Hemisferium Miniature Altitude Ring dial (40º or 50º Lat.) Piece on stand
15th-century mariners found a way to estimate their latitude to find their location while at sea. It was based on a well-known fact that the height of celestial bodies depends on the latitude.
The Altitude sundial takes this name because the parameter of its construction is based on Sun’s altitude. This brass scientific instrument is available for two different latitudes: 40º or 50º.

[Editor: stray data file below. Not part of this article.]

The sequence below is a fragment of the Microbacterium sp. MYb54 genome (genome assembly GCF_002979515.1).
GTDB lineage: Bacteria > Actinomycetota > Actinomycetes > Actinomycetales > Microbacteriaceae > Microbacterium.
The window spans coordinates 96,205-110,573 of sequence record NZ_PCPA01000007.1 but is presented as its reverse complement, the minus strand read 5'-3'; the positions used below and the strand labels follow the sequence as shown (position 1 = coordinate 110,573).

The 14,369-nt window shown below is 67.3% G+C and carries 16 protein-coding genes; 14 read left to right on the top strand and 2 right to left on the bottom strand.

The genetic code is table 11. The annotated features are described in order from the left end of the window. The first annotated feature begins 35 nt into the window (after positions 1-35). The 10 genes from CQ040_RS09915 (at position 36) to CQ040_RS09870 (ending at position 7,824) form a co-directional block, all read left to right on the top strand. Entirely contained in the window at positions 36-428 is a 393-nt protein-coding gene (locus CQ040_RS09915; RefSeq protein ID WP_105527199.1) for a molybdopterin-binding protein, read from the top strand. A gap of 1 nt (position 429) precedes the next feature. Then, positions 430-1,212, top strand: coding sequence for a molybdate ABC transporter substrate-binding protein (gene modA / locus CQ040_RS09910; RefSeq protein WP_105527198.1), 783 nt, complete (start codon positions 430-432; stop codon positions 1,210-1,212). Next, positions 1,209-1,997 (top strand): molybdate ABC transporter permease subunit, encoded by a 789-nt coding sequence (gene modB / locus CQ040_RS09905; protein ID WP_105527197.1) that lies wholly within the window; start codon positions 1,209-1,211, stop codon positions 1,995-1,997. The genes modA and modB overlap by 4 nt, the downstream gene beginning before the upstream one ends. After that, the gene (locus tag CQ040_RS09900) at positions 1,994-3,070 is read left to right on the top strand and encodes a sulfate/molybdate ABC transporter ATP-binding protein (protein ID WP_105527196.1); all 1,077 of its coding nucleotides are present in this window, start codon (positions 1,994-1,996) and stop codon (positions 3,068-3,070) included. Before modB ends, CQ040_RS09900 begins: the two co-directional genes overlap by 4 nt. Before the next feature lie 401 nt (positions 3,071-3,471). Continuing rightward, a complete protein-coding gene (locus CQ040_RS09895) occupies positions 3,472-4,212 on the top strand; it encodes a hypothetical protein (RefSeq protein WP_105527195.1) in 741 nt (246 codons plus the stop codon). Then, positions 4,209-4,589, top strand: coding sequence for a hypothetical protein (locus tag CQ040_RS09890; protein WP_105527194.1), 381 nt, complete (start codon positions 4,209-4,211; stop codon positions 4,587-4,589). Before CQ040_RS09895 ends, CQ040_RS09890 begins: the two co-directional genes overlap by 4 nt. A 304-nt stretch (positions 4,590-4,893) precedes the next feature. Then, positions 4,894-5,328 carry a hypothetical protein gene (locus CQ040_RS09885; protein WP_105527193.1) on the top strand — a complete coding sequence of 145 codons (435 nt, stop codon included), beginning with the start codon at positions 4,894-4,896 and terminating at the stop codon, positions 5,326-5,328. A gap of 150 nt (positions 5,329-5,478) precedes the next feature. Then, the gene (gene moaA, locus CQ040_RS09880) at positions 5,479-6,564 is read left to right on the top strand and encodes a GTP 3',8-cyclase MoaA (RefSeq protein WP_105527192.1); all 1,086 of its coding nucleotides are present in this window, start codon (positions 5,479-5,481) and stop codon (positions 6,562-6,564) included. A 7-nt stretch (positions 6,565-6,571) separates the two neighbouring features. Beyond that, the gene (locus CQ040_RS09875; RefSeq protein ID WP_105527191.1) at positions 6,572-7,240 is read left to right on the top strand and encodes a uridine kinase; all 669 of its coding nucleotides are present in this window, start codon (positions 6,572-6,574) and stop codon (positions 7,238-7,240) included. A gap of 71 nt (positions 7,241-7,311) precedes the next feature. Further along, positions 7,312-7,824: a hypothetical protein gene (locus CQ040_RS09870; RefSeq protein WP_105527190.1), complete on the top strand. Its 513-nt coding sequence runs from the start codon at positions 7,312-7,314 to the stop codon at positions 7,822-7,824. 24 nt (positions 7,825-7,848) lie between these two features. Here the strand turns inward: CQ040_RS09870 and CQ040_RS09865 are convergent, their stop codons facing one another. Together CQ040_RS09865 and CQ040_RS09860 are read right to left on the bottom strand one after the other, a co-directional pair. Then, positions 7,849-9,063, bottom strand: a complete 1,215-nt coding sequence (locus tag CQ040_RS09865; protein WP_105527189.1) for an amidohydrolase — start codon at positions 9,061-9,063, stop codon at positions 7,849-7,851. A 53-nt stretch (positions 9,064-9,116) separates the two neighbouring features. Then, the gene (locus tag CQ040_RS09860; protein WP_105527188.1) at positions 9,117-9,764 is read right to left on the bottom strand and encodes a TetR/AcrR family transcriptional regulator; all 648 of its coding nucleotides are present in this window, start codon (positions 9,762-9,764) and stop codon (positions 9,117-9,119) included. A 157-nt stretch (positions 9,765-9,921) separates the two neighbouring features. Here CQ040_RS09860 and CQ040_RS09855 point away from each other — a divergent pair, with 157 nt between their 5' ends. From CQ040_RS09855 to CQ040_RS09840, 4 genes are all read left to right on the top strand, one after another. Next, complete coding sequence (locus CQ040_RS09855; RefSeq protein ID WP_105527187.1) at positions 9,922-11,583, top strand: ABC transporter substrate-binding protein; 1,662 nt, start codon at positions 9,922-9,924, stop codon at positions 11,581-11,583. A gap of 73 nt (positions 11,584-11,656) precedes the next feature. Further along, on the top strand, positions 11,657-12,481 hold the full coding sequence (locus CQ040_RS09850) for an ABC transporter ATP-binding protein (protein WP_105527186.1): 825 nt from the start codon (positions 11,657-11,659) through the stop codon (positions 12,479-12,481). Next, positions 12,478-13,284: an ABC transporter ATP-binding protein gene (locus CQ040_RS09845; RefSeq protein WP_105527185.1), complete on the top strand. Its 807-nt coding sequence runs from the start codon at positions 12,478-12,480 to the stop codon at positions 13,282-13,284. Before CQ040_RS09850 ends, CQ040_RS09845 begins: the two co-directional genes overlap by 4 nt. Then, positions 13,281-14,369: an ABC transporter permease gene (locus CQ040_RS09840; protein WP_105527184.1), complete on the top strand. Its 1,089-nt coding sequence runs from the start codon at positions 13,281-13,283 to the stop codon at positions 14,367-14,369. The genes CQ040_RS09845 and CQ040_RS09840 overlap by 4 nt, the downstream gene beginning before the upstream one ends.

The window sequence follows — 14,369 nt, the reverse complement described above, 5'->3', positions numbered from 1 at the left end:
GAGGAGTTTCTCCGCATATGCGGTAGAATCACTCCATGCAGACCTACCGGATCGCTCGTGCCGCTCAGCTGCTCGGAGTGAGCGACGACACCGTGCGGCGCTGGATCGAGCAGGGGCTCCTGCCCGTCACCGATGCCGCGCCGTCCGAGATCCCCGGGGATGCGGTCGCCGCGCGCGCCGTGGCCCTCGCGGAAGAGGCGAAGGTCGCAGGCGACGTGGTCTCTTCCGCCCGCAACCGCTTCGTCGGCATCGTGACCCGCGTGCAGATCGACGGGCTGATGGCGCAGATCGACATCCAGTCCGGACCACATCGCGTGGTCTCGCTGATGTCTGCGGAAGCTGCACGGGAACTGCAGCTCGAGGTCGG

The dial is composed of a circular band punched with two offsetting symmetrical holes through which the sun rays pass are projected as small, elongated spots of light on the hourly line etched on the interior of the dial. Pedro Nunes, a Portuguese mathematician, cosmologist and professor invented the nonius, a system for taking small measurements on circular instruments such as the ring dial and the astrolabe, allowing for more accurate positioning of ships.
The ring dial measures 40mm across, 21mm wide and 4mm thick and comes complete hanging on a chord.